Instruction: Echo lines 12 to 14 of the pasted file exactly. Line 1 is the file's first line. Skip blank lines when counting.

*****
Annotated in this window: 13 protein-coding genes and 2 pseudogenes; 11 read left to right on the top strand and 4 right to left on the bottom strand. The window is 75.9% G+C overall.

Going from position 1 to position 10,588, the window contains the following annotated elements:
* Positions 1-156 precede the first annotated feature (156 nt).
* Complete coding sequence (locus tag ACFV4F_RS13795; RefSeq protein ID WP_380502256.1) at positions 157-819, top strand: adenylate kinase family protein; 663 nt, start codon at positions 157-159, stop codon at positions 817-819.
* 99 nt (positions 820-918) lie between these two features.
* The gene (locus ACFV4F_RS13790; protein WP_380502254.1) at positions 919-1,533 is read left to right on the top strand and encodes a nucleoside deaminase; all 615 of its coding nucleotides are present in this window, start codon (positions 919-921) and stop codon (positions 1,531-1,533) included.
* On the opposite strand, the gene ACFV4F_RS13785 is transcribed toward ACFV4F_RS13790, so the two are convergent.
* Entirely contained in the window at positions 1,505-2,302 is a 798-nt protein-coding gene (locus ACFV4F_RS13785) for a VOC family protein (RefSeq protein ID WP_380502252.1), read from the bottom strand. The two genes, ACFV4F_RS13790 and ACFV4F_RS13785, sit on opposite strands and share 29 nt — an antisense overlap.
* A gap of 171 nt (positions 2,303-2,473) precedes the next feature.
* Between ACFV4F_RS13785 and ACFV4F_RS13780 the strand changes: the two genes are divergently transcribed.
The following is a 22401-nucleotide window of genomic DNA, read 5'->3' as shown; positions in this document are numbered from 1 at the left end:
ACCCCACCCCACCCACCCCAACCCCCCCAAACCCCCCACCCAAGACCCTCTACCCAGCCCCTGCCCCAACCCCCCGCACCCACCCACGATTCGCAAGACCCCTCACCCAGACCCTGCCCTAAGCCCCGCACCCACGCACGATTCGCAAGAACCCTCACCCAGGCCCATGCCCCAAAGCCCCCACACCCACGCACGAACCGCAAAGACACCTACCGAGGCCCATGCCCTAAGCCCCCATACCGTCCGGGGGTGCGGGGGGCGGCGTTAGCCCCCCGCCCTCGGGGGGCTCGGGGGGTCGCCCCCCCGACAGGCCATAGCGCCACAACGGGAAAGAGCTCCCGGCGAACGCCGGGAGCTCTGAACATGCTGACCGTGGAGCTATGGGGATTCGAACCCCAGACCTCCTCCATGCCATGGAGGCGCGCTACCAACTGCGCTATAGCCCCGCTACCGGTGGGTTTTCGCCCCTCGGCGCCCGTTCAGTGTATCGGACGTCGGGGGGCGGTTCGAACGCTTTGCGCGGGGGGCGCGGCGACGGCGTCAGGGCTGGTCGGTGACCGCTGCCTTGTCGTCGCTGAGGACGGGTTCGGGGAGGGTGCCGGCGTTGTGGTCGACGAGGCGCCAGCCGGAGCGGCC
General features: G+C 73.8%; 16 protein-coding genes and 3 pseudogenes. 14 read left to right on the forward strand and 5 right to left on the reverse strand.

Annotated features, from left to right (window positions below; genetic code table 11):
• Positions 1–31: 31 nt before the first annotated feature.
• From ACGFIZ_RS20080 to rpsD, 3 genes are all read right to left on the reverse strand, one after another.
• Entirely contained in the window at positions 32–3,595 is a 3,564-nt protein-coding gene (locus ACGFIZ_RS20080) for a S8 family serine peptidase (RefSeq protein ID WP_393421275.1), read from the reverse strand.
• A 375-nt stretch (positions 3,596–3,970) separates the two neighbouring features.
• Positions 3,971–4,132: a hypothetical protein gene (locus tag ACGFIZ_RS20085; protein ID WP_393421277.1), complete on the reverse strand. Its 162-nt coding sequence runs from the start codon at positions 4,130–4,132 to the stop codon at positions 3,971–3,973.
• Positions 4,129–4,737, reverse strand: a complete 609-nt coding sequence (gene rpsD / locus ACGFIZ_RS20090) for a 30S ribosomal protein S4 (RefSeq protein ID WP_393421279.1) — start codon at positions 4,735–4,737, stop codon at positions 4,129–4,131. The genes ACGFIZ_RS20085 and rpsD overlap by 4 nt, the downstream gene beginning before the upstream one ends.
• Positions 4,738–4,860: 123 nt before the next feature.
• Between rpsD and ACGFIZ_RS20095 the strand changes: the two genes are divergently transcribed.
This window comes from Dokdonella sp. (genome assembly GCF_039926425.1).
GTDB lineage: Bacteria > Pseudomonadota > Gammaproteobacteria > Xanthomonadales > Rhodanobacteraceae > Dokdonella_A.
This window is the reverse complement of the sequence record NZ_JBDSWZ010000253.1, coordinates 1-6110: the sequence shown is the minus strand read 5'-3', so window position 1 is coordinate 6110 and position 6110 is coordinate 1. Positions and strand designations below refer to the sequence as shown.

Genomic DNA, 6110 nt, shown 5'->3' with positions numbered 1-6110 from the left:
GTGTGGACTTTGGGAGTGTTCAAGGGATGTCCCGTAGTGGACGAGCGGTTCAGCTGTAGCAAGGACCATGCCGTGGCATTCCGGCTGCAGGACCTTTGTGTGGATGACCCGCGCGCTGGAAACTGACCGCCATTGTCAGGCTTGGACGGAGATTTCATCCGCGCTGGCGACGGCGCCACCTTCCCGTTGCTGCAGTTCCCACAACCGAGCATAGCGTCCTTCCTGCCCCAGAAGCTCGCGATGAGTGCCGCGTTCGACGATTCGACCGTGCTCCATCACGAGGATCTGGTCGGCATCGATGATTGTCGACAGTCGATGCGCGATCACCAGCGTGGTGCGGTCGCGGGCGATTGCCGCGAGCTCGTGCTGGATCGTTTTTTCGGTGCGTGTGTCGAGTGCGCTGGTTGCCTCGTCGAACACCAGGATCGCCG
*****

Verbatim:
ACCCCACCCCACCCACCCCAACCCCCCCAAACCCCCCACCCAAGACCCTCTACCCAGCCCCTGCCCCAACCCCCCGCACCCACCCACGATTCGCAAGACCCCTCACCCAGACCCTGCCCTAAGCCCCGCACCCACGCACGATTCGCAAGAACCCTCACCCAGGCCCATGCCCCAAAGCCCCCACACCCACGCACGAACCGCAAAGACACCTACCGAGGCCCATGCCCTAAGCCCCCATACCGTCCGGGGGTGCGGGGGGCGGCGTTAGCCCCCCGCCCTCGGGGGGCTCGGGGGGTCGCCCCCCCGACAGGCCATAGCGCCACAACGGGAAAGAGCTCCCGGCGAACGCCGGGAGCTCTGAACATGCTGACCGTGGAGCTATGGGGATTCGAACCCCAGACCTCCTCCATGCCATGGAGGCGCGCTACCAACTGCGCTATAGCCCCGCTACCGGTGGGTTTTCGCCCCTCGGCGCCCGTTCAGTGTATCGGACGTCGGGGGGCGGTTCGAACGCTTTGCGCGGGGGGCGCGGCGACGGCGTCAGGGCTGGTCGGTGACCGCTGCCTTGTCGTCGCTGAGGACGGGTTCGGGGAGGGTGCCGGCGTTGTGGTCGACGAGGCGCCAGCCGGAGCGGCC
General features: G+C 73.8%; 16 protein-coding genes and 3 pseudogenes. 14 read left to right on the forward strand and 5 right to left on the reverse strand.

Annotated features, from left to right (window positions below; genetic code table 11):